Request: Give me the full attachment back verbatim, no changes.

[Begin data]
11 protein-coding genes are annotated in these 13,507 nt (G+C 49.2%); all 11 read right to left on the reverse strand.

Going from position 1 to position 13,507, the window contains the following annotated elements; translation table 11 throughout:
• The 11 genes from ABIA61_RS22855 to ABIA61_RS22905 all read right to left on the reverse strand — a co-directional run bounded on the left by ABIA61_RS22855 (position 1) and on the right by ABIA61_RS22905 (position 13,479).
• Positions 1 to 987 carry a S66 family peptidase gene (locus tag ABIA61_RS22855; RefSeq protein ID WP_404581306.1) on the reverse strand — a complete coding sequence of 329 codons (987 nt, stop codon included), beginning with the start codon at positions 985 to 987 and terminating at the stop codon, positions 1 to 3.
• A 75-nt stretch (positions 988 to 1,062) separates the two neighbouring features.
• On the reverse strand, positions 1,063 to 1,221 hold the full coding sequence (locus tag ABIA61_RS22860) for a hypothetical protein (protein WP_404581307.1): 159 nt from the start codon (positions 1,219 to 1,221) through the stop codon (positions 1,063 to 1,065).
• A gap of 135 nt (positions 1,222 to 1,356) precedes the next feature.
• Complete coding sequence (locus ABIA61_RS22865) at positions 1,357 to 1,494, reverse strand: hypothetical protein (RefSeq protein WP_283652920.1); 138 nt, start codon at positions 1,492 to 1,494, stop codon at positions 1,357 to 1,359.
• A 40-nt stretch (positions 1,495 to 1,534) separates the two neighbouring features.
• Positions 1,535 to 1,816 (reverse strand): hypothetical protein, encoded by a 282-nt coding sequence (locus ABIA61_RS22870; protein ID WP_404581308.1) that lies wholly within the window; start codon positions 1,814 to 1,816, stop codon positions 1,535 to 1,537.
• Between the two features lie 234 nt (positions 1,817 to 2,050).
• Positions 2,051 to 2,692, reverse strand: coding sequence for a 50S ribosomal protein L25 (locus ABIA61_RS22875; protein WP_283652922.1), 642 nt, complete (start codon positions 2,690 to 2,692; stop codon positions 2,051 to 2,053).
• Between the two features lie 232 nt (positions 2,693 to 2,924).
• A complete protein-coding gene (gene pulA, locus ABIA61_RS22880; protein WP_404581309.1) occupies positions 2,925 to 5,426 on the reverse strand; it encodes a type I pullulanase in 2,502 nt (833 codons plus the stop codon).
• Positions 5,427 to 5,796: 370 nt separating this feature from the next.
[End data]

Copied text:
11 protein-coding genes are annotated in these 13,507 nt (G+C 49.2%); all 11 read right to left on the reverse strand.

Going from position 1 to position 13,507, the window contains the following annotated elements; translation table 11 throughout:
• The 11 genes from ABIA61_RS22855 to ABIA61_RS22905 all read right to left on the reverse strand — a co-directional run bounded on the left by ABIA61_RS22855 (position 1) and on the right by ABIA61_RS22905 (position 13,479).
• Positions 1 to 987 carry a S66 family peptidase gene (locus tag ABIA61_RS22855; RefSeq protein ID WP_404581306.1) on the reverse strand — a complete coding sequence of 329 codons (987 nt, stop codon included), beginning with the start codon at positions 985 to 987 and terminating at the stop codon, positions 1 to 3.
• A 75-nt stretch (positions 988 to 1,062) separates the two neighbouring features.
• On the reverse strand, positions 1,063 to 1,221 hold the full coding sequence (locus tag ABIA61_RS22860) for a hypothetical protein (protein WP_404581307.1): 159 nt from the start codon (positions 1,219 to 1,221) through the stop codon (positions 1,063 to 1,065).
• A gap of 135 nt (positions 1,222 to 1,356) precedes the next feature.
• Complete coding sequence (locus ABIA61_RS22865) at positions 1,357 to 1,494, reverse strand: hypothetical protein (RefSeq protein WP_283652920.1); 138 nt, start codon at positions 1,492 to 1,494, stop codon at positions 1,357 to 1,359.
• A 40-nt stretch (positions 1,495 to 1,534) separates the two neighbouring features.
• Positions 1,535 to 1,816 (reverse strand): hypothetical protein, encoded by a 282-nt coding sequence (locus ABIA61_RS22870; protein ID WP_404581308.1) that lies wholly within the window; start codon positions 1,814 to 1,816, stop codon positions 1,535 to 1,537.
• Between the two features lie 234 nt (positions 1,817 to 2,050).
• Positions 2,051 to 2,692, reverse strand: coding sequence for a 50S ribosomal protein L25 (locus ABIA61_RS22875; protein WP_283652922.1), 642 nt, complete (start codon positions 2,690 to 2,692; stop codon positions 2,051 to 2,053).
• Between the two features lie 232 nt (positions 2,693 to 2,924).
• A complete protein-coding gene (gene pulA, locus ABIA61_RS22880; protein WP_404581309.1) occupies positions 2,925 to 5,426 on the reverse strand; it encodes a type I pullulanase in 2,502 nt (833 codons plus the stop codon).
• Positions 5,427 to 5,796: 370 nt separating this feature from the next.